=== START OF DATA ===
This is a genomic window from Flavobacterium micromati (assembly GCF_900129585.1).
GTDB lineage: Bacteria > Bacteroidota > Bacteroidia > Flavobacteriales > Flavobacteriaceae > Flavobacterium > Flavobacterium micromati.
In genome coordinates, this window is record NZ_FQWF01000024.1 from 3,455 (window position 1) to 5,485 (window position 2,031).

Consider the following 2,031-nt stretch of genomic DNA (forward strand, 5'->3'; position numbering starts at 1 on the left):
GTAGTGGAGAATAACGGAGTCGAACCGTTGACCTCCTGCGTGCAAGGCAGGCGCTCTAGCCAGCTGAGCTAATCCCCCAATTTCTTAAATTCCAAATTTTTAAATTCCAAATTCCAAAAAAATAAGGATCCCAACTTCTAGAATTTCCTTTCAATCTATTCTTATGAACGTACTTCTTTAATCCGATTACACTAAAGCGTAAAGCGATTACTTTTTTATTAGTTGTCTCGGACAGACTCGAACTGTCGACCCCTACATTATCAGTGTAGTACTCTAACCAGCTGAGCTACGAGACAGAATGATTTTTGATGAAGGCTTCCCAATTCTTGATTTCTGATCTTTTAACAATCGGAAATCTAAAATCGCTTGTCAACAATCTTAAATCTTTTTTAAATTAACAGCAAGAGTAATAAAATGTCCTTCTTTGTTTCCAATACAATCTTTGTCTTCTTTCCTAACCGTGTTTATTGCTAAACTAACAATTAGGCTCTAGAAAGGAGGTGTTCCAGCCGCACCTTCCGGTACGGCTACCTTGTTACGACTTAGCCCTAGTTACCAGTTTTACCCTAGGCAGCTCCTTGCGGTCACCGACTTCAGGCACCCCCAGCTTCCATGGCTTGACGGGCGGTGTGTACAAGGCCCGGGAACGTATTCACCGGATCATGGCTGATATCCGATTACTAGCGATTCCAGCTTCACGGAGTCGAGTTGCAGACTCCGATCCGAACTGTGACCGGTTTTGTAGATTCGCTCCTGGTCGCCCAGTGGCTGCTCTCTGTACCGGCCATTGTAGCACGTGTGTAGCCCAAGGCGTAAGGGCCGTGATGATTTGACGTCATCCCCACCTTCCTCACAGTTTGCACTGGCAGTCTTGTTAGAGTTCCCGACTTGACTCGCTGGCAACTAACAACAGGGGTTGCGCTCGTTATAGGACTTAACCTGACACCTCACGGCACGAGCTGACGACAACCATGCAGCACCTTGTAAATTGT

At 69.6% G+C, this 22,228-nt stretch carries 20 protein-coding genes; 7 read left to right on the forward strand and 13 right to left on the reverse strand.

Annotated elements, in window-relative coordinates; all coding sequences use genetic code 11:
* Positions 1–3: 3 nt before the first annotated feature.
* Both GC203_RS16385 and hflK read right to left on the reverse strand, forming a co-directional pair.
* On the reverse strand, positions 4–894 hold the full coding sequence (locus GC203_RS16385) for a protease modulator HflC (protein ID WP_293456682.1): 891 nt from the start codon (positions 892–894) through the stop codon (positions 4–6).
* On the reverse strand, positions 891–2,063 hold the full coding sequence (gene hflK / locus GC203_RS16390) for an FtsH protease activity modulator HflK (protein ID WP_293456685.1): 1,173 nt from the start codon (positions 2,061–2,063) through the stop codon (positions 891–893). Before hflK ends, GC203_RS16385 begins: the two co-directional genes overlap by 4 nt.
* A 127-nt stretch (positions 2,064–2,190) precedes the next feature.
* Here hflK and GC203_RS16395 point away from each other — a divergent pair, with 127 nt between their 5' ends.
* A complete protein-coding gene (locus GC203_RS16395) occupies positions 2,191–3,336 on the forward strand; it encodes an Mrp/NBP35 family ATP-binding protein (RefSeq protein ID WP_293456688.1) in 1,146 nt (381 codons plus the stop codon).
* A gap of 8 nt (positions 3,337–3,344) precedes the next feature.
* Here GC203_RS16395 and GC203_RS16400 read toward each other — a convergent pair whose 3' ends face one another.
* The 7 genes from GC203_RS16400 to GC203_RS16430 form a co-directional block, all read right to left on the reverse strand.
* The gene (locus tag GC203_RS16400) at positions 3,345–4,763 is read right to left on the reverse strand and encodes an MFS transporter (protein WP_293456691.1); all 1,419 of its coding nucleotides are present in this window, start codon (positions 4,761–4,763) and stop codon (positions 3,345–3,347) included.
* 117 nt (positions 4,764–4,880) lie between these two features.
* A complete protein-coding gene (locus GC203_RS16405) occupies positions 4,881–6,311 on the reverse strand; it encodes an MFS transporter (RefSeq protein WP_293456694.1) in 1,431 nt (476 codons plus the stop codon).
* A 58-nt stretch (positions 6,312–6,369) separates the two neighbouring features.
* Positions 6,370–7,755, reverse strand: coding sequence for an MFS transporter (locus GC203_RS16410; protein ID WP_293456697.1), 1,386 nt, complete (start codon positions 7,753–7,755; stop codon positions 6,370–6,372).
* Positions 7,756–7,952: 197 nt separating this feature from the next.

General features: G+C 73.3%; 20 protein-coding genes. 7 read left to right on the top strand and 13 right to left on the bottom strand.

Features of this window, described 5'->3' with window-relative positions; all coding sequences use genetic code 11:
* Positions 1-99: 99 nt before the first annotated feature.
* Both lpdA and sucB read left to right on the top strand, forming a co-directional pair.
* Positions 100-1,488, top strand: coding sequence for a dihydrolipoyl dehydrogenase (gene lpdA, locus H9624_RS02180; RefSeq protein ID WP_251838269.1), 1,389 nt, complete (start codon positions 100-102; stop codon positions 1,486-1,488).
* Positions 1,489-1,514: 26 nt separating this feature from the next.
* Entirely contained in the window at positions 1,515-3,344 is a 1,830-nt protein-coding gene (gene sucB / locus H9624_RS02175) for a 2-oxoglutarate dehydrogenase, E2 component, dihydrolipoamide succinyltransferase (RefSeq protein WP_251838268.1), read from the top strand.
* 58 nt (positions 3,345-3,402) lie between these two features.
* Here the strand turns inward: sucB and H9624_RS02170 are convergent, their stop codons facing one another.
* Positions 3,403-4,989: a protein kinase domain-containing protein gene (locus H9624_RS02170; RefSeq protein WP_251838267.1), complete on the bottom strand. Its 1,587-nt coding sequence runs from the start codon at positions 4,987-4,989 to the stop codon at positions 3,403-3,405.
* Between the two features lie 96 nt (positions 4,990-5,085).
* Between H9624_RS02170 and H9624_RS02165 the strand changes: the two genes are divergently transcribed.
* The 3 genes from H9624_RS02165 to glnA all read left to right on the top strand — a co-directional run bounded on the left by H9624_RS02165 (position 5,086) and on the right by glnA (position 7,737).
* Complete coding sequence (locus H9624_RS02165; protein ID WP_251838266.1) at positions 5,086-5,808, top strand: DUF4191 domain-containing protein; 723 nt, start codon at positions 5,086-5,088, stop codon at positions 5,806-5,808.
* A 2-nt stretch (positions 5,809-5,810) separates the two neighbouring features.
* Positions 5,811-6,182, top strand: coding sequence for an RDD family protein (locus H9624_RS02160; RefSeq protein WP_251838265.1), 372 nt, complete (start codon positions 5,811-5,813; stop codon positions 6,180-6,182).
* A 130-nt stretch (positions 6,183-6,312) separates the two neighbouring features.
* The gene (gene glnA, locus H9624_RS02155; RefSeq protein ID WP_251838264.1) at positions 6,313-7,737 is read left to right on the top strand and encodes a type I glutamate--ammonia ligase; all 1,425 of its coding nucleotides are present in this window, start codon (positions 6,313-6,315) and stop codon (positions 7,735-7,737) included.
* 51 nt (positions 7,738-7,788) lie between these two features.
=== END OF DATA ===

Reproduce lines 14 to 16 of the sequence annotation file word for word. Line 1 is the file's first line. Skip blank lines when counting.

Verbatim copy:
* A complete protein-coding gene (locus GC203_RS16395) occupies positions 2,191–3,336 on the forward strand; it encodes an Mrp/NBP35 family ATP-binding protein (RefSeq protein ID WP_293456688.1) in 1,146 nt (381 codons plus the stop codon).
* A gap of 8 nt (positions 3,337–3,344) precedes the next feature.
* Here GC203_RS16395 and GC203_RS16400 read toward each other — a convergent pair whose 3' ends face one another.